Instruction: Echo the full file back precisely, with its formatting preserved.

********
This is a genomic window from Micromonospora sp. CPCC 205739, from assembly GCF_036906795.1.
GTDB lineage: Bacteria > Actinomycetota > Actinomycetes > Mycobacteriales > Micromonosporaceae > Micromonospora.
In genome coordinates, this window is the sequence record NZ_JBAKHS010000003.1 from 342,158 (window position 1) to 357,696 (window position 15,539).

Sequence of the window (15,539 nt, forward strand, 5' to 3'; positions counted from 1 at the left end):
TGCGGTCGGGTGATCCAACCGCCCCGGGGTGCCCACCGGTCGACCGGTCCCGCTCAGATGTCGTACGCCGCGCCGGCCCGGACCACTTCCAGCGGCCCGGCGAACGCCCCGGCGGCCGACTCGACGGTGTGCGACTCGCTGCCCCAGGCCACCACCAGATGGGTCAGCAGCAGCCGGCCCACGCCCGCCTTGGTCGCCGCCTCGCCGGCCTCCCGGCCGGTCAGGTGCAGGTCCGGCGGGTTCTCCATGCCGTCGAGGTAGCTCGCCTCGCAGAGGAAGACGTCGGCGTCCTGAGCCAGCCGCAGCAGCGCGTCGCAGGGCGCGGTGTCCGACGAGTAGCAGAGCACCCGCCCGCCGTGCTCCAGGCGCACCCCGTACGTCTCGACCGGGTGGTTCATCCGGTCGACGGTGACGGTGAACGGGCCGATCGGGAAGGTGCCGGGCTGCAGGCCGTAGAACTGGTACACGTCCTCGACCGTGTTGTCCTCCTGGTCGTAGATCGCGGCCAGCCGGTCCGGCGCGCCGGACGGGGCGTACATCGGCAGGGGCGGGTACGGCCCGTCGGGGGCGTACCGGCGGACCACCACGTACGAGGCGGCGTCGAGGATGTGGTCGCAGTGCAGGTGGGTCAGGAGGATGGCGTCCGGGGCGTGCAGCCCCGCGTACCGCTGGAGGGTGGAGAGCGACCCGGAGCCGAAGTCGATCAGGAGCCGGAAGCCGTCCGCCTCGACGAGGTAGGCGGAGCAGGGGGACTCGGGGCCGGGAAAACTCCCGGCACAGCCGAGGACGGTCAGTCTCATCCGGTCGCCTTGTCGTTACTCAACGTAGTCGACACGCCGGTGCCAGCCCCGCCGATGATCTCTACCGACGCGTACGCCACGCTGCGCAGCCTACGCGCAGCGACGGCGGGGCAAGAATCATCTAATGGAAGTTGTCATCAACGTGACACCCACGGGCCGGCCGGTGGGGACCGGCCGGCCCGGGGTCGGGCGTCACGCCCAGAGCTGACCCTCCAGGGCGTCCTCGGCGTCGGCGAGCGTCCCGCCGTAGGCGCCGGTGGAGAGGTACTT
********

This is a genomic window from Micromonospora sp. CPCC 205739, from assembly GCF_036906795.1.
GTDB lineage: Bacteria > Actinomycetota > Actinomycetes > Mycobacteriales > Micromonosporaceae > Micromonospora.
In genome coordinates, this window is the sequence record NZ_JBAKHS010000003.1 from 342,158 (window position 1) to 357,696 (window position 15,539).

Sequence of the window (15,539 nt, forward strand, 5' to 3'; positions counted from 1 at the left end):
TGCGGTCGGGTGATCCAACCGCCCCGGGGTGCCCACCGGTCGACCGGTCCCGCTCAGATGTCGTACGCCGCGCCGGCCCGGACCACTTCCAGCGGCCCGGCGAACGCCCCGGCGGCCGACTCGACGGTGTGCGACTCGCTGCCCCAGGCCACCACCAGATGGGTCAGCAGCAGCCGGCCCACGCCCGCCTTGGTCGCCGCCTCGCCGGCCTCCCGGCCGGTCAGGTGCAGGTCCGGCGGGTTCTCCATGCCGTCGAGGTAGCTCGCCTCGCAGAGGAAGACGTCGGCGTCCTGAGCCAGCCGCAGCAGCGCGTCGCAGGGCGCGGTGTCCGACGAGTAGCAGAGCACCCGCCCGCCGTGCTCCAGGCGCACCCCGTACGTCTCGACCGGGTGGTTCATCCGGTCGACGGTGACGGTGAACGGGCCGATCGGGAAGGTGCCGGGCTGCAGGCCGTAGAACTGGTACACGTCCTCGACCGTGTTGTCCTCCTGGTCGTAGATCGCGGCCAGCCGGTCCGGCGCGCCGGACGGGGCGTACATCGGCAGGGGCGGGTACGGCCCGTCGGGGGCGTACCGGCGGACCACCACGTACGAGGCGGCGTCGAGGATGTGGTCGCAGTGCAGGTGGGTCAGGAGGATGGCGTCCGGGGCGTGCAGCCCCGCGTACCGCTGGAGGGTGGAGAGCGACCCGGAGCCGAAGTCGATCAGGAGCCGGAAGCCGTCCGCCTCGACGAGGTAGGCGGAGCAGGGGGACTCGGGGCCGGGAAAACTCCCGGCACAGCCGAGGACGGTCAGTCTCATCCGGTCGCCTTGTCGTTACTCAACGTAGTCGACACGCCGGTGCCAGCCCCGCCGATGATCTCTACCGACGCGTACGCCACGCTGCGCAGCCTACGCGCAGCGACGGCGGGGCAAGAATCATCTAATGGAAGTTGTCATCAACGTGACACCCACGGGCCGGCCGGTGGGGACCGGCCGGCCCGGGGTCGGGCGTCACGCCCAGAGCTGACCCTCCAGGGCGTCCTCGGCGTCGGCGAGCGTCCCGCCGTAGGCGCCGGTGGAGAGGTACTT